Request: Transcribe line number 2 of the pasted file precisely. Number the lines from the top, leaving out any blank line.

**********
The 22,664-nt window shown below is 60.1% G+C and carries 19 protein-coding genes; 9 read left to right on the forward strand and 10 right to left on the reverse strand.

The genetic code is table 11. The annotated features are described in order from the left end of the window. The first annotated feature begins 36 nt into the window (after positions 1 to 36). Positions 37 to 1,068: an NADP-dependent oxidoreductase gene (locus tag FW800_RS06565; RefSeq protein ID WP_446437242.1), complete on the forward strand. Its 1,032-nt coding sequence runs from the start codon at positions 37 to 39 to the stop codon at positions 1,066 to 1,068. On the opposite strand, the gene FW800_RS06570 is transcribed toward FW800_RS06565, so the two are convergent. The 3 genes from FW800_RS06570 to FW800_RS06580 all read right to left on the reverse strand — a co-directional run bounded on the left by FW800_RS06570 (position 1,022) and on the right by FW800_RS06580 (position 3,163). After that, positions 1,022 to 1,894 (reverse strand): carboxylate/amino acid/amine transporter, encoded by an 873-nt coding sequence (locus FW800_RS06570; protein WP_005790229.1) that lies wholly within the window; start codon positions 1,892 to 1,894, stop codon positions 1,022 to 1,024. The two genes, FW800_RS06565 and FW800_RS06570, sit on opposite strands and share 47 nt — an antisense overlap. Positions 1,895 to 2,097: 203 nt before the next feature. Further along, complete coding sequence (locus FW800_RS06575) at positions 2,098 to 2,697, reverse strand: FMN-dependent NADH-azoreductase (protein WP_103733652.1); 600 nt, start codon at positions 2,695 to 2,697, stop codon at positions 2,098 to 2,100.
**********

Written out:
The genetic code is table 11. The annotated features are described in order from the left end of the window. The first annotated feature begins 36 nt into the window (after positions 1 to 36). Positions 37 to 1,068: an NADP-dependent oxidoreductase gene (locus tag FW800_RS06565; RefSeq protein ID WP_446437242.1), complete on the forward strand. Its 1,032-nt coding sequence runs from the start codon at positions 37 to 39 to the stop codon at positions 1,066 to 1,068. On the opposite strand, the gene FW800_RS06570 is transcribed toward FW800_RS06565, so the two are convergent. The 3 genes from FW800_RS06570 to FW800_RS06580 all read right to left on the reverse strand — a co-directional run bounded on the left by FW800_RS06570 (position 1,022) and on the right by FW800_RS06580 (position 3,163). After that, positions 1,022 to 1,894 (reverse strand): carboxylate/amino acid/amine transporter, encoded by an 873-nt coding sequence (locus FW800_RS06570; protein WP_005790229.1) that lies wholly within the window; start codon positions 1,892 to 1,894, stop codon positions 1,022 to 1,024. The two genes, FW800_RS06565 and FW800_RS06570, sit on opposite strands and share 47 nt — an antisense overlap. Positions 1,895 to 2,097: 203 nt before the next feature. Further along, complete coding sequence (locus FW800_RS06575) at positions 2,098 to 2,697, reverse strand: FMN-dependent NADH-azoreductase (protein WP_103733652.1); 600 nt, start codon at positions 2,695 to 2,697, stop codon at positions 2,098 to 2,100.